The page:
Compassion for people experiencing homelessness who have suffered trauma is at the center of one continuum of care provider in Albuquerque, New Mexico.
John walked into Father Rusty Smith’s office at Saint Martin’s Hospitality Center. He carried a used and creased cardboard sign that read “Homeless” in black marker. He handed it to Smith and said, “My name is not Homeless. I used to be a teacher, I love classical music, and I have children, but people don’t see me. They only see me as homeless.”
“That day I was reminded that people are so deeply who they are when we truly see them as they see themselves, as John did that day. Leaving his sign with me had somehow transformed John into part of my family. We had a level of trust and understanding to bind us. I knew deep down he would no longer be defined by that sign, which remains in my office today as a reminder,” said Smith.
Smith is the Executive Director of Saint Martin’s Hospitality Center in Albuquerque, New Mexico. Saint Martin’s frequently collaborates with local service agencies, such as Albuquerque Heading Home, to provide a continuum of care for the clients they serve. The services they provide include: behavioral health services, substance use assistance, employment services, and housing services such as transitional housing, rapid rehousing, housing relocation, and emergency shelter support and intake. Together the agencies also engage in Assertive Community Treatment (ACT), Shelter Plus Care, and outreach. Each of these components work together like a blues riff—jamming with each other to find the best service combination to meet the different needs of different people. At the center of all of this is compassion for other human beings.
Smith began his life as a Catholic. “The priest of my family was my mother. She worked full-time and lived by loving others. As a young boy I was a resistant participant to her ways of service, but she took me to [visit] a shelter in Austin, Texas,” he said.
Smith admits that he had a terrible attitude and that he made her life miserable on that trip. “Here she works all week, and she has a son who is a monster,” said Smith. As they were driving home, she pulled the car over abruptly and said, “This is not about the poor. This is about you growing up to be a human being that I respect.” She believed in helping people that no one else cared about. This is part of who Father Rusty is today. That car trip with his mother changed his life.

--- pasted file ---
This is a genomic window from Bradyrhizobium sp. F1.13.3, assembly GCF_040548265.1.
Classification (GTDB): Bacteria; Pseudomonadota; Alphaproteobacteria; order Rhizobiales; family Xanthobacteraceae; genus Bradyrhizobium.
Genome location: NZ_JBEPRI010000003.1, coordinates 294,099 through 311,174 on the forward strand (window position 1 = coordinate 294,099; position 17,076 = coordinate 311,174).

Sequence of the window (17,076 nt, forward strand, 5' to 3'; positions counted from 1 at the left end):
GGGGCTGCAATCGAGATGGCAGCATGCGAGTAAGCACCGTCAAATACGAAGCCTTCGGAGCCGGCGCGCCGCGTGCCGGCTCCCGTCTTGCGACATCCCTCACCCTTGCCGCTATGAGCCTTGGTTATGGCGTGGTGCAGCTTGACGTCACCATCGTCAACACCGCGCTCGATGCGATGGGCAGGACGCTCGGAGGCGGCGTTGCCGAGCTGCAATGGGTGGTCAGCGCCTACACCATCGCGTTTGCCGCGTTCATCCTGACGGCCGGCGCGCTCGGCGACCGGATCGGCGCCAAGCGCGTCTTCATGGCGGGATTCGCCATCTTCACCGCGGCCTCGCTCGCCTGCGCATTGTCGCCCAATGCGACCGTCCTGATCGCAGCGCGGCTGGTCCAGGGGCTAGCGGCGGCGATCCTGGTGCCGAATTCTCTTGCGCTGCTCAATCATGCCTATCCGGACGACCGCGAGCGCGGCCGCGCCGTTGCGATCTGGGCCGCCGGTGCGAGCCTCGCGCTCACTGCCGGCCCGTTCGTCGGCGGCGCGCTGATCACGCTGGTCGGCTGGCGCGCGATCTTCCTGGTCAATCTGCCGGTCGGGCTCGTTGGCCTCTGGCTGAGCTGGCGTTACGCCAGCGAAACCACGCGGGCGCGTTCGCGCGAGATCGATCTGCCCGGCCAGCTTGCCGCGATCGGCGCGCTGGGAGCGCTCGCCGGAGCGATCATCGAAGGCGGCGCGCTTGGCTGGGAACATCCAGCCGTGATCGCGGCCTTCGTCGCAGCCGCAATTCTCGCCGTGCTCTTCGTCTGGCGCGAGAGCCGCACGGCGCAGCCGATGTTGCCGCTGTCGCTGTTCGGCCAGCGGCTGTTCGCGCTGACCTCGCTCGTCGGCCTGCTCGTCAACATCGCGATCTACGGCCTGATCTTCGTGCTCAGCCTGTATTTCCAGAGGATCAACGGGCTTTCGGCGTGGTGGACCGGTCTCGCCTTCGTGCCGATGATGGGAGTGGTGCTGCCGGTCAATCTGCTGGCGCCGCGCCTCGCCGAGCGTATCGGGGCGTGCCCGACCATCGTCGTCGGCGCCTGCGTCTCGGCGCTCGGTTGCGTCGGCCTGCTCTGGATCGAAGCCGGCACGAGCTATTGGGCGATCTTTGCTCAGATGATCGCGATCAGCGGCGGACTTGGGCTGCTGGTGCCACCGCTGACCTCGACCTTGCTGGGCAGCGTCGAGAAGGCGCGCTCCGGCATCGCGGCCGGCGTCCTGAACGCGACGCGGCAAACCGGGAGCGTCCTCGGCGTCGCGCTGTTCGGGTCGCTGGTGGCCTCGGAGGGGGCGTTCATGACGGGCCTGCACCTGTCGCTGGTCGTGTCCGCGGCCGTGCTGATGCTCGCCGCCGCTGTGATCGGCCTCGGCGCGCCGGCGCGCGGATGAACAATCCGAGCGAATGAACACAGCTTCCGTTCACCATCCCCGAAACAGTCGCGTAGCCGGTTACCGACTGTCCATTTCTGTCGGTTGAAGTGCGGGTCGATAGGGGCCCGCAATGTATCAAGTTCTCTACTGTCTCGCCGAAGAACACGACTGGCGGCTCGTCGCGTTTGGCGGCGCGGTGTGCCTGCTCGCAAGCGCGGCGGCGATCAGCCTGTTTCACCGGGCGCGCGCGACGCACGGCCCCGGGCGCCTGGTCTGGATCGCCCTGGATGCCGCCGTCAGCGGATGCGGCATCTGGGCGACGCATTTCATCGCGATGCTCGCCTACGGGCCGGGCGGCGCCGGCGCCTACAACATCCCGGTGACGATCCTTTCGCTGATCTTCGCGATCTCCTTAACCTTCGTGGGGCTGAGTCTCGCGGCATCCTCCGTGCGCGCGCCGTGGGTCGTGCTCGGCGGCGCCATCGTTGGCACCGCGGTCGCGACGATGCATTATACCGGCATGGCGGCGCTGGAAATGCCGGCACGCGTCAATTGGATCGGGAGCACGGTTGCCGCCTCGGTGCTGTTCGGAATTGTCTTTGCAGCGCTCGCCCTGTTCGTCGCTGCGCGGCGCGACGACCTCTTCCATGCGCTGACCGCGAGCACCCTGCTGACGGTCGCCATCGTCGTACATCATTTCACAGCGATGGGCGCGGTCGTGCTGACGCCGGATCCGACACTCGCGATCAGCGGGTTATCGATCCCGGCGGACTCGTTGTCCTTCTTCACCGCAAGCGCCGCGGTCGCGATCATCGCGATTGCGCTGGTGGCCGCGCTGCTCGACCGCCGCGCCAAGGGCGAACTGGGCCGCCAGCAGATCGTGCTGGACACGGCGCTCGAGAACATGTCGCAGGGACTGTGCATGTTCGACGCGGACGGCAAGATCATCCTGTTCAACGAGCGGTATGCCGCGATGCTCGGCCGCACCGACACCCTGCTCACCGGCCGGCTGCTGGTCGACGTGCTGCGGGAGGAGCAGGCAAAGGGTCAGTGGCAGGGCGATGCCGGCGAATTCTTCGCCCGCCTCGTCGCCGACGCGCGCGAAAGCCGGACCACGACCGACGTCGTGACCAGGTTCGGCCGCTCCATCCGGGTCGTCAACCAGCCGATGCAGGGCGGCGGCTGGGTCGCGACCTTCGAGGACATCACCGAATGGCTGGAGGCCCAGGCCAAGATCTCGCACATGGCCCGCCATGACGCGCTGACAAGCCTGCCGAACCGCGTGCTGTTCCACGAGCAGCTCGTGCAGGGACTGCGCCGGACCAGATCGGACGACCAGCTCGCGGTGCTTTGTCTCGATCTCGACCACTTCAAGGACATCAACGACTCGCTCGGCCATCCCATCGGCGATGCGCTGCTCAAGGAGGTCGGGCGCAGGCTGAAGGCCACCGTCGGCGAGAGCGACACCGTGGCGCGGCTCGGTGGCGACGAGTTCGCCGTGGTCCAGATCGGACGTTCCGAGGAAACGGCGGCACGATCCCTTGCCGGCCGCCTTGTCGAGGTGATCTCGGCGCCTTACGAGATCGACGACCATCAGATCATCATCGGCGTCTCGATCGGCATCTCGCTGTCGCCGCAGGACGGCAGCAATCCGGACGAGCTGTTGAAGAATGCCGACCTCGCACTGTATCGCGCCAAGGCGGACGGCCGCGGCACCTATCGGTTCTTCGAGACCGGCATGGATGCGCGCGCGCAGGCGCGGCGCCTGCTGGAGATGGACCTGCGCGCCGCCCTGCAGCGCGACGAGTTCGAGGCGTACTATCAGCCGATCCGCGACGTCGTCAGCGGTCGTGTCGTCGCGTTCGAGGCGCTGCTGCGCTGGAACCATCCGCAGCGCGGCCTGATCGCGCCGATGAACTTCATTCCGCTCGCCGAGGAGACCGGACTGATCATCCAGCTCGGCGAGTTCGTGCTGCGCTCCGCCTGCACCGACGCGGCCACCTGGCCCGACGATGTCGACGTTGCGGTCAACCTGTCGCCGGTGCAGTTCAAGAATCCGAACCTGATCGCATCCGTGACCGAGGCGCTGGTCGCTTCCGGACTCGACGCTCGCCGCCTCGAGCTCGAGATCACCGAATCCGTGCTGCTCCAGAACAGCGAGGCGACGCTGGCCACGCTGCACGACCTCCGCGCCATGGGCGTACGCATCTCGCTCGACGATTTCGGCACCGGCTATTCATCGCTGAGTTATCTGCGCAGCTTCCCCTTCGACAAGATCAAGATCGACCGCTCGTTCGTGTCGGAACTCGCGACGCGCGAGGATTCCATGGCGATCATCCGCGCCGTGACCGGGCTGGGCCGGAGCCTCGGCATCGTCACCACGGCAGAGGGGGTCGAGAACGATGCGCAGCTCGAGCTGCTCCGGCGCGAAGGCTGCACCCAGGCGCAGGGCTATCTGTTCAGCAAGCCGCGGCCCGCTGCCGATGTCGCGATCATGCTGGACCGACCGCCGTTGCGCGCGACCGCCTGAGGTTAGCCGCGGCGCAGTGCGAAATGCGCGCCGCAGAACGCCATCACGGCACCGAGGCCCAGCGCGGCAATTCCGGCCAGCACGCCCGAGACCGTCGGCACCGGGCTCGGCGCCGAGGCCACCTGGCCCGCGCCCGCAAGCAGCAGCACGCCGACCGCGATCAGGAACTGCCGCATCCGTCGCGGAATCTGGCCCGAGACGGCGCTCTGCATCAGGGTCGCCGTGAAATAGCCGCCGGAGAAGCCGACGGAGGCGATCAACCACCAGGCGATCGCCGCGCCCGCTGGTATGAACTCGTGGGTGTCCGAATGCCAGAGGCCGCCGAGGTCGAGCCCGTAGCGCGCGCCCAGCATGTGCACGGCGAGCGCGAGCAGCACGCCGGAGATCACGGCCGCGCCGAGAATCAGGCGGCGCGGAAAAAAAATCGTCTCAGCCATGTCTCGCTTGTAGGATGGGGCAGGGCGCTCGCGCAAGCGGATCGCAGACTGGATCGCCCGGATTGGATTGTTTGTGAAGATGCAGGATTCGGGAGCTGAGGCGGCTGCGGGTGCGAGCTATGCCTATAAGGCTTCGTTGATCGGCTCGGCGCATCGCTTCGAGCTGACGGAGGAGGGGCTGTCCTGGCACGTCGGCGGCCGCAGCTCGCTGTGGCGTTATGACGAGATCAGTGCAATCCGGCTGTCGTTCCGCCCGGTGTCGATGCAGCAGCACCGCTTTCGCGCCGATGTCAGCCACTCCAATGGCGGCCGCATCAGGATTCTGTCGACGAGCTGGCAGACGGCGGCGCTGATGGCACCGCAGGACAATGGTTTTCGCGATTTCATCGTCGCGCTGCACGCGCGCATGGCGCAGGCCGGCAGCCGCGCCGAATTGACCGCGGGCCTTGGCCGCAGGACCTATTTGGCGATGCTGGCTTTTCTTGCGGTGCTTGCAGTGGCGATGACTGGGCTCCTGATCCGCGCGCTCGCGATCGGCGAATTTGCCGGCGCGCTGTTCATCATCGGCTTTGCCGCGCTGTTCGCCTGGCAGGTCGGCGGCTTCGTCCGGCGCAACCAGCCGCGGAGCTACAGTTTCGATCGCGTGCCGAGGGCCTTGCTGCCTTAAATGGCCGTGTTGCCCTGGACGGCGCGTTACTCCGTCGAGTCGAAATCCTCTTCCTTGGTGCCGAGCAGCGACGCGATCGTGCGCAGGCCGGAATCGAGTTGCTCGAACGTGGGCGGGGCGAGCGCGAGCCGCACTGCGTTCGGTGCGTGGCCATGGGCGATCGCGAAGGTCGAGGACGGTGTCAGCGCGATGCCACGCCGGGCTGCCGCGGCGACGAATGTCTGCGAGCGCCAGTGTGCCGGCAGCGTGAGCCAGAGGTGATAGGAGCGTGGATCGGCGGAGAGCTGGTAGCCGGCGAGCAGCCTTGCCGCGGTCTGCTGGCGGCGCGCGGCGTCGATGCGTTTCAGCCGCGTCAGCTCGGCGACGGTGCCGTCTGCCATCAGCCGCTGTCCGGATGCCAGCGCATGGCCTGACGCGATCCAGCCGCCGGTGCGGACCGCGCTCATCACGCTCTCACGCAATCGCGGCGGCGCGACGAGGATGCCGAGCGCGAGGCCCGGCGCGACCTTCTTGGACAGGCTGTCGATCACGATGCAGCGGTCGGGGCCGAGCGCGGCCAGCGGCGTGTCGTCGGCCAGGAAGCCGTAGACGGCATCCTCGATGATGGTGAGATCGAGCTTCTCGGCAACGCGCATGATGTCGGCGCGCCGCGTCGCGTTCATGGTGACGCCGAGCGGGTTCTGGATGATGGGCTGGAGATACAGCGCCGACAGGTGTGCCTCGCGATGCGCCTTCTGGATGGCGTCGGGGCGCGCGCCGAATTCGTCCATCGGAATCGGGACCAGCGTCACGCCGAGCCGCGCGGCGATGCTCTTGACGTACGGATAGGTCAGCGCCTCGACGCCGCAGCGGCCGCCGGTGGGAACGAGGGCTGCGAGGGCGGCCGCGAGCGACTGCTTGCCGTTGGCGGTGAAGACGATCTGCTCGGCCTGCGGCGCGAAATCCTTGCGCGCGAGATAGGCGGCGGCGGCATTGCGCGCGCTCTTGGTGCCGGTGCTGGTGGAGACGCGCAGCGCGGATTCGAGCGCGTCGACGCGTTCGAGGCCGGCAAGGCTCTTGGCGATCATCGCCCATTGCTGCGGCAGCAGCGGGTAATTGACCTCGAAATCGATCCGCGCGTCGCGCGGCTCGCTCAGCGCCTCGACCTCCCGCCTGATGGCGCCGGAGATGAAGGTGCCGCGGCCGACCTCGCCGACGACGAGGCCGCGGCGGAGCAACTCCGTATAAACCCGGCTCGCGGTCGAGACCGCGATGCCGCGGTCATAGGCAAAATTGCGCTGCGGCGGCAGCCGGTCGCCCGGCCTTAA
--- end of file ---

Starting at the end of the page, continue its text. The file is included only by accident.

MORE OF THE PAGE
As an adult, Smith studied liberation theology from Gustavo Gutierrez, a priest who believed that all human beings should be free. Gutierrez believed human beings both created freedom and enslaved each other, but he focused on freedom. The applied theology of this understanding is that you change the world through action: “You feed the hungry. You can’t just talk about doing it.” Smith’s work has found its strength among people who live on the margins.
“The context of human liberation is so stunning—why do I put shackles on your dreams? And yet we do this all the time. At Saint Martin’s we help people to find the keys to those shackles without putting new ones on,” said Smith.
Smith recounted the day when “An older man wearing slacks, a cardigan sweater, and sturdy brown shoes walked up to me.” Barely able to contain his grief, the newness of it, he shared that his wife just died. “‘I have no place to go home to,’ said the man quietly. He looked like any of our grandfathers and he looked really very scared. I walked him to the shelter and showed him around. We were able to get him a hotel room, but it broke my heart,” said Smith. Seeing this brokenhearted man who missed his wife and had no place to go transcended the grief of homelessness on this particular day.
No one wants to be homeless.
Learn more about the Shelter Plus Care Program at HUD Exchange. SAMHSA’s Assertive Community Treatment (ACT) Evidence-Based Practices (EBP) KIT — 2008 explains how ACT offers customized, community-based services for people with mental illness.
Wendy Grace Evans-Dittmer